5 Top Picks
23 Hours of Research
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Last Updated: July 3, 2019
By Gregory Sanders: This article has been updated to reflect the most accurate information regarding stick welders available for those who are interested in stick welding. The best 5 available have changed, and information has been added to assist individuals in finding the best stick welders currently available on the market. The FAQ has also been updated.
#1 - AHP Alpha TIG 200X
The AHP Alpha TIG 200X is a portable welding machine that is great for small spaces. From its name, you know it’s TIG compatible. It offers a great deal of precision and lays down a smooth bead.
This machine offers both AC and DC modes without an output range for 5 to 230 amps. It also allows dual voltage for running it on a standard household line or a heavier duty line.
This welder uses Pulse Width Modulation along with IGBT to give you high amps in a small box. Combining these two methods also gives more precise control of your arc.
At 150 amps, the machine has a great 60% duty cycle.
Just a note - our information is based on the 2017 model, although the 2018 is now available and should offer some improvements.
AHP Alpha TIG 200X Pros
AHP Alpha TIG 200X Cons
#2 - Lotos TIG 200 AC/DC Stick Welder
The Lotos TIG 200 AC/DC Stick Welder is nothing short of amazing and fully deserves its spot as the top option for 110V stick welders.
With HF hand torch control and amazing heat control through a foot pedal, it is rare you'll get precision this good on a machine at this price.
The advanced cooling system allows users to use the plasma cutter effectively for consistent performance throughout a weld. With a 1 year warranty in place, you can't go wrong.
Lotos TIG 200 AC/DC Stick Welder Pros
Lotos TIG 200 AC/DC Stick Welder Cons
#3 - AMICO Stick Welder
AMICO offers this low-priced welder that features both 115 and 230 volt input.
Unlike the other machines on the list, this is a dedicated stick welding machine.
That also helps keep the price lower than other models. It’s a DC-only machine. It can output 160 amps with a 60% duty cycle. It can handle workpieces up to ¼” thick.
AMICO comes with automatic compensation for voltage fluctuation, over-voltage protection, under voltage protection, over current protection and over load protection.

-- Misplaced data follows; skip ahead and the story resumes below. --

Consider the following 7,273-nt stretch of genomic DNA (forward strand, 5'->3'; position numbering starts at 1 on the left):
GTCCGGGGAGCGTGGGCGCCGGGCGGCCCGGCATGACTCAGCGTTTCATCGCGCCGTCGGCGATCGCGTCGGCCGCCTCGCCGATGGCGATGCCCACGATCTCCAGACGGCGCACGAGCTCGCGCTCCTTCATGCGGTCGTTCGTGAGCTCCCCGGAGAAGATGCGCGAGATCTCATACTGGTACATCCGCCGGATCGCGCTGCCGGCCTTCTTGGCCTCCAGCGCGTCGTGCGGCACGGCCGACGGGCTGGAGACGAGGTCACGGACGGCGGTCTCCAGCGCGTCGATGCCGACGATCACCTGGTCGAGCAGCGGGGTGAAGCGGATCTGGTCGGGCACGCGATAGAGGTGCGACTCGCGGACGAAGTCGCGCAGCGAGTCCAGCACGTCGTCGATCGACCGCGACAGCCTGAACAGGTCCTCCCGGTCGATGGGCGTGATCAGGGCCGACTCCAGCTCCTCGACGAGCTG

Amico STICK Welder Pros
Amico STICK Welder Pros Cons
#4 - Lotos TIG 140
This Lotos TIG welder also gets good ratings for stick welding.
It provides DC output in both modes.
The machine can run on either 120 or 220 volts.
Maximum output goes from 100 amps up to 140. The duty cycle is 35% for both levels.
The welder is ideal for welding tasks where portability and performance are required.
Lotos TIG 140 Pros
Lotos TIG 140 Cons
#5 - Hobart Stickmate LX325
This is a transformer-based machine, unlike the first three which have inverters.
That means it’s not quite as portable. Weighing in at just over 100 pounds, this machine offers some great features.
The Stickmate runs on 230 volts in. It offers dual output. In DC it can go up to 160amps, while in AC it reaches 235.
The duty cycle is around 20% for 225 amps AC, or 150 amps DC. It can handle up to ½” mild steel.
Hobart Stickmate LX325 Pros
Hobart Stickmate LX325 Cons
#6 - Everlast PoweRArc 160STH
Everlast is another known commodity in the welder manufacturing business, and their PowerArc 160STH doesn’t disappoint.
This is another inverter model and has dual input. It can run in both TIG and stick modes, with DC output for each.
The machine outputs up to 140 amps for stick or TIG. When on 120 volt input, it has a duty cycle of 60% at 65 amps.
On 240 input, that same duty cycle will allow you to weld at 110 amps.
Everlast Powerarc 160STH Pros
Everlast Powerarc 160STH Cons
What is Stick Welding?
Stick welding offers versatility and simplicity of operation. That’s not to say it’s easy; but it can require less equipment than other methods.
That has helped make it perhaps the world’s most widely used welding technique.